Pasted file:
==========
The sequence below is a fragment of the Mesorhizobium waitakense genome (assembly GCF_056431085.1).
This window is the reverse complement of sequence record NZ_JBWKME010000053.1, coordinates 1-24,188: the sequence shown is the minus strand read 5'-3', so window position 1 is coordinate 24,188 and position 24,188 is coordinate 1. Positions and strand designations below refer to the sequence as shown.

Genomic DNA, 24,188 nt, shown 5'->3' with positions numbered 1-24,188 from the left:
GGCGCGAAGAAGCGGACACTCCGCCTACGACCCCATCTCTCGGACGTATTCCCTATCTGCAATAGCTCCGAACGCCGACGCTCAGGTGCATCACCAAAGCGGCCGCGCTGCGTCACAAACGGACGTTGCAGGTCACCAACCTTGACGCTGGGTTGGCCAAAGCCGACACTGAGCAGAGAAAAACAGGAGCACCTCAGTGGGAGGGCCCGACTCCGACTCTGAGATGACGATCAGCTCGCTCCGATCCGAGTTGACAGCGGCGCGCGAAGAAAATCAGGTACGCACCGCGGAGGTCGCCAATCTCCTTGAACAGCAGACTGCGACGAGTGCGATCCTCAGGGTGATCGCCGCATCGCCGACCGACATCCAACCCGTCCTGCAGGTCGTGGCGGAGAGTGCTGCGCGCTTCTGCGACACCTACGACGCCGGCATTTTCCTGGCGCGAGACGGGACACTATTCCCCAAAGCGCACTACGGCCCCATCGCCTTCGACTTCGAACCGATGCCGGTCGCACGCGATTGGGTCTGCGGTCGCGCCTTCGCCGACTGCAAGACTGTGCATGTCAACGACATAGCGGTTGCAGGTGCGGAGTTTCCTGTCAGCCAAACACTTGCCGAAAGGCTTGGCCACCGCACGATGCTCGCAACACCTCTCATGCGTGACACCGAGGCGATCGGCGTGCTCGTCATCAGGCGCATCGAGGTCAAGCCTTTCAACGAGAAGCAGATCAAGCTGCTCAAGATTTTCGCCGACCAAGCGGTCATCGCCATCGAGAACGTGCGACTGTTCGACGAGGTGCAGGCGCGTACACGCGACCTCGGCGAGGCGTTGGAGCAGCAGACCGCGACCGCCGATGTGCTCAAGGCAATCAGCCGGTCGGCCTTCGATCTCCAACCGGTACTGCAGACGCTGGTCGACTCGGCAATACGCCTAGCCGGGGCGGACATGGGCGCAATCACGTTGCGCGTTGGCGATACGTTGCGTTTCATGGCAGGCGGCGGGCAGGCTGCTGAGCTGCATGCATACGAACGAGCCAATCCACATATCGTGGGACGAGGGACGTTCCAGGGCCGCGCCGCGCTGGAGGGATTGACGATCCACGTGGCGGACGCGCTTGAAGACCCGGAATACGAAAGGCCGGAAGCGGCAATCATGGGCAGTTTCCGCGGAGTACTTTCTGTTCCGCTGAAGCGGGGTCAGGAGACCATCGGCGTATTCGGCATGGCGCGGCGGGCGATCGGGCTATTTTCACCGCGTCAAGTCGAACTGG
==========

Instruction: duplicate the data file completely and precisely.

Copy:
The sequence below is a fragment of the Mesorhizobium waitakense genome (assembly GCF_056431085.1).
This window is the reverse complement of sequence record NZ_JBWKME010000053.1, coordinates 1-24,188: the sequence shown is the minus strand read 5'-3', so window position 1 is coordinate 24,188 and position 24,188 is coordinate 1. Positions and strand designations below refer to the sequence as shown.

Genomic DNA, 24,188 nt, shown 5'->3' with positions numbered 1-24,188 from the left:
GGCGCGAAGAAGCGGACACTCCGCCTACGACCCCATCTCTCGGACGTATTCCCTATCTGCAATAGCTCCGAACGCCGACGCTCAGGTGCATCACCAAAGCGGCCGCGCTGCGTCACAAACGGACGTTGCAGGTCACCAACCTTGACGCTGGGTTGGCCAAAGCCGACACTGAGCAGAGAAAAACAGGAGCACCTCAGTGGGAGGGCCCGACTCCGACTCTGAGATGACGATCAGCTCGCTCCGATCCGAGTTGACAGCGGCGCGCGAAGAAAATCAGGTACGCACCGCGGAGGTCGCCAATCTCCTTGAACAGCAGACTGCGACGAGTGCGATCCTCAGGGTGATCGCCGCATCGCCGACCGACATCCAACCCGTCCTGCAGGTCGTGGCGGAGAGTGCTGCGCGCTTCTGCGACACCTACGACGCCGGCATTTTCCTGGCGCGAGACGGGACACTATTCCCCAAAGCGCACTACGGCCCCATCGCCTTCGACTTCGAACCGATGCCGGTCGCACGCGATTGGGTCTGCGGTCGCGCCTTCGCCGACTGCAAGACTGTGCATGTCAACGACATAGCGGTTGCAGGTGCGGAGTTTCCTGTCAGCCAAACACTTGCCGAAAGGCTTGGCCACCGCACGATGCTCGCAACACCTCTCATGCGTGACACCGAGGCGATCGGCGTGCTCGTCATCAGGCGCATCGAGGTCAAGCCTTTCAACGAGAAGCAGATCAAGCTGCTCAAGATTTTCGCCGACCAAGCGGTCATCGCCATCGAGAACGTGCGACTGTTCGACGAGGTGCAGGCGCGTACACGCGACCTCGGCGAGGCGTTGGAGCAGCAGACCGCGACCGCCGATGTGCTCAAGGCAATCAGCCGGTCGGCCTTCGATCTCCAACCGGTACTGCAGACGCTGGTCGACTCGGCAATACGCCTAGCCGGGGCGGACATGGGCGCAATCACGTTGCGCGTTGGCGATACGTTGCGTTTCATGGCAGGCGGCGGGCAGGCTGCTGAGCTGCATGCATACGAACGAGCCAATCCACATATCGTGGGACGAGGGACGTTCCAGGGCCGCGCCGCGCTGGAGGGATTGACGATCCACGTGGCGGACGCGCTTGAAGACCCGGAATACGAAAGGCCGGAAGCGGCAATCATGGGCAGTTTCCGCGGAGTACTTTCTGTTCCGCTGAAGCGGGGTCAGGAGACCATCGGCGTATTCGGCATGGCGCGGCGGGCGATCGGGCTATTTTCACCGCGTCAAGTCGAACTGG